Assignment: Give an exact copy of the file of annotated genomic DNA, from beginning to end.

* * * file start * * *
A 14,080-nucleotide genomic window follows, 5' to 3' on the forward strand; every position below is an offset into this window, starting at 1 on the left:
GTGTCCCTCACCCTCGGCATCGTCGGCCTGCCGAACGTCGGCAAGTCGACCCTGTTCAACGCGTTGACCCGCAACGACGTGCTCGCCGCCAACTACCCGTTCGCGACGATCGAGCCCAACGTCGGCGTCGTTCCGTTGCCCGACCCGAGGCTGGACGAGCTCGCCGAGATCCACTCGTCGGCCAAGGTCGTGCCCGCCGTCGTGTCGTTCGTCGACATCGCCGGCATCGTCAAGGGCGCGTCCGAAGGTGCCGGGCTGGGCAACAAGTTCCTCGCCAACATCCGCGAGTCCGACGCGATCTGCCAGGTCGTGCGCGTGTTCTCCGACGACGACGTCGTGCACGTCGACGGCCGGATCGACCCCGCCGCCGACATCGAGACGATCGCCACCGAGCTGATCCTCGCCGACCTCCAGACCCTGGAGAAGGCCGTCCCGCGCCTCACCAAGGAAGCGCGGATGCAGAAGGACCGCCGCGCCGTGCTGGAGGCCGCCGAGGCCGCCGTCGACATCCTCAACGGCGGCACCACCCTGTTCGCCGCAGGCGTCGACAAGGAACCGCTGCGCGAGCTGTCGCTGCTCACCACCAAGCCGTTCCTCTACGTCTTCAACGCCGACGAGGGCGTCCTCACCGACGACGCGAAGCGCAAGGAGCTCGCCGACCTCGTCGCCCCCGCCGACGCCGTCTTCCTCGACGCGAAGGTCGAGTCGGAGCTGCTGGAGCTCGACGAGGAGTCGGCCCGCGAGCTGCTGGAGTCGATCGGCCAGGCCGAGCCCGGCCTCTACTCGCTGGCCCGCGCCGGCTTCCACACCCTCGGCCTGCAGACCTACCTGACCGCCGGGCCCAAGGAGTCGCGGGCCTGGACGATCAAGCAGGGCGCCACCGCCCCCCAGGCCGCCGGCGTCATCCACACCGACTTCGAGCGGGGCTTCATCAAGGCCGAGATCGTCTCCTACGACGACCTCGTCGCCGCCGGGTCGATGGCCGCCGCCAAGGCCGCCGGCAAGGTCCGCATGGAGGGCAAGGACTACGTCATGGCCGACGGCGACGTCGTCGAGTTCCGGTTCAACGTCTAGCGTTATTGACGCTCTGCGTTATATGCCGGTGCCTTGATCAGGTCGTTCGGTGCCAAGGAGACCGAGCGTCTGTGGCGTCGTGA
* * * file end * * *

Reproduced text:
A 14,080-nucleotide genomic window follows, 5' to 3' on the forward strand; every position below is an offset into this window, starting at 1 on the left:
GTGTCCCTCACCCTCGGCATCGTCGGCCTGCCGAACGTCGGCAAGTCGACCCTGTTCAACGCGTTGACCCGCAACGACGTGCTCGCCGCCAACTACCCGTTCGCGACGATCGAGCCCAACGTCGGCGTCGTTCCGTTGCCCGACCCGAGGCTGGACGAGCTCGCCGAGATCCACTCGTCGGCCAAGGTCGTGCCCGCCGTCGTGTCGTTCGTCGACATCGCCGGCATCGTCAAGGGCGCGTCCGAAGGTGCCGGGCTGGGCAACAAGTTCCTCGCCAACATCCGCGAGTCCGACGCGATCTGCCAGGTCGTGCGCGTGTTCTCCGACGACGACGTCGTGCACGTCGACGGCCGGATCGACCCCGCCGCCGACATCGAGACGATCGCCACCGAGCTGATCCTCGCCGACCTCCAGACCCTGGAGAAGGCCGTCCCGCGCCTCACCAAGGAAGCGCGGATGCAGAAGGACCGCCGCGCCGTGCTGGAGGCCGCCGAGGCCGCCGTCGACATCCTCAACGGCGGCACCACCCTGTTCGCCGCAGGCGTCGACAAGGAACCGCTGCGCGAGCTGTCGCTGCTCACCACCAAGCCGTTCCTCTACGTCTTCAACGCCGACGAGGGCGTCCTCACCGACGACGCGAAGCGCAAGGAGCTCGCCGACCTCGTCGCCCCCGCCGACGCCGTCTTCCTCGACGCGAAGGTCGAGTCGGAGCTGCTGGAGCTCGACGAGGAGTCGGCCCGCGAGCTGCTGGAGTCGATCGGCCAGGCCGAGCCCGGCCTCTACTCGCTGGCCCGCGCCGGCTTCCACACCCTCGGCCTGCAGACCTACCTGACCGCCGGGCCCAAGGAGTCGCGGGCCTGGACGATCAAGCAGGGCGCCACCGCCCCCCAGGCCGCCGGCGTCATCCACACCGACTTCGAGCGGGGCTTCATCAAGGCCGAGATCGTCTCCTACGACGACCTCGTCGCCGCCGGGTCGATGGCCGCCGCCAAGGCCGCCGGCAAGGTCCGCATGGAGGGCAAGGACTACGTCATGGCCGACGGCGACGTCGTCGAGTTCCGGTTCAACGTCTAGCGTTATTGACGCTCTGCGTTATATGCCGGTGCCTTGATCAGGTCGTTCGGTGCCAAGGAGACCGAGCGTCTGTGGCGTCGTGA